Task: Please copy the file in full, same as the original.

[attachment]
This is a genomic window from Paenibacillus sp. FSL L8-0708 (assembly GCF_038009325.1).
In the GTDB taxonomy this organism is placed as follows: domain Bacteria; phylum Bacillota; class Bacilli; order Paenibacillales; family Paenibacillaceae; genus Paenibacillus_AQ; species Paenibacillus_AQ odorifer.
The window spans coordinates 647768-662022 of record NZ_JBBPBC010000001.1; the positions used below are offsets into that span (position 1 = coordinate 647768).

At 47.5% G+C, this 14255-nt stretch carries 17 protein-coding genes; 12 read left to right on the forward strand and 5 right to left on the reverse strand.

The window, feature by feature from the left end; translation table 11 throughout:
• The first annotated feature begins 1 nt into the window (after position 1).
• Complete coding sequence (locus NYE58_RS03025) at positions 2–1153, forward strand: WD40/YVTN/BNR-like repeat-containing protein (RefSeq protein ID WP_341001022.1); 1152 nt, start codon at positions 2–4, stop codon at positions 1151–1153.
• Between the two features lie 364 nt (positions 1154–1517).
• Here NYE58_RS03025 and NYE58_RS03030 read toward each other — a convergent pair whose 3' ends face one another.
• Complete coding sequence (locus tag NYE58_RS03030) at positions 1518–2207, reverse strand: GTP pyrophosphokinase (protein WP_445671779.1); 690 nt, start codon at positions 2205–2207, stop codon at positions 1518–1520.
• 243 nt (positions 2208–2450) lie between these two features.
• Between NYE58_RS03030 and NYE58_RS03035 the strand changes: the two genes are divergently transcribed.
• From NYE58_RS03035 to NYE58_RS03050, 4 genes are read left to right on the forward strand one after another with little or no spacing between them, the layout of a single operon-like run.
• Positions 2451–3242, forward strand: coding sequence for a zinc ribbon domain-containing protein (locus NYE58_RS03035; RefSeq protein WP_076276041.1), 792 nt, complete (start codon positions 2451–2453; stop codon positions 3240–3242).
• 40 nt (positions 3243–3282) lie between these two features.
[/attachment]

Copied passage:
This is a genomic window from Paenibacillus sp. FSL L8-0708 (assembly GCF_038009325.1).
In the GTDB taxonomy this organism is placed as follows: domain Bacteria; phylum Bacillota; class Bacilli; order Paenibacillales; family Paenibacillaceae; genus Paenibacillus_AQ; species Paenibacillus_AQ odorifer.
The window spans coordinates 647768-662022 of record NZ_JBBPBC010000001.1; the positions used below are offsets into that span (position 1 = coordinate 647768).

At 47.5% G+C, this 14255-nt stretch carries 17 protein-coding genes; 12 read left to right on the forward strand and 5 right to left on the reverse strand.

The window, feature by feature from the left end; translation table 11 throughout:
• The first annotated feature begins 1 nt into the window (after position 1).
• Complete coding sequence (locus NYE58_RS03025) at positions 2–1153, forward strand: WD40/YVTN/BNR-like repeat-containing protein (RefSeq protein ID WP_341001022.1); 1152 nt, start codon at positions 2–4, stop codon at positions 1151–1153.
• Between the two features lie 364 nt (positions 1154–1517).
• Here NYE58_RS03025 and NYE58_RS03030 read toward each other — a convergent pair whose 3' ends face one another.
• Complete coding sequence (locus tag NYE58_RS03030) at positions 1518–2207, reverse strand: GTP pyrophosphokinase (protein WP_445671779.1); 690 nt, start codon at positions 2205–2207, stop codon at positions 1518–1520.
• 243 nt (positions 2208–2450) lie between these two features.
• Between NYE58_RS03030 and NYE58_RS03035 the strand changes: the two genes are divergently transcribed.
• From NYE58_RS03035 to NYE58_RS03050, 4 genes are read left to right on the forward strand one after another with little or no spacing between them, the layout of a single operon-like run.
• Positions 2451–3242, forward strand: coding sequence for a zinc ribbon domain-containing protein (locus NYE58_RS03035; RefSeq protein WP_076276041.1), 792 nt, complete (start codon positions 2451–2453; stop codon positions 3240–3242).
• 40 nt (positions 3243–3282) lie between these two features.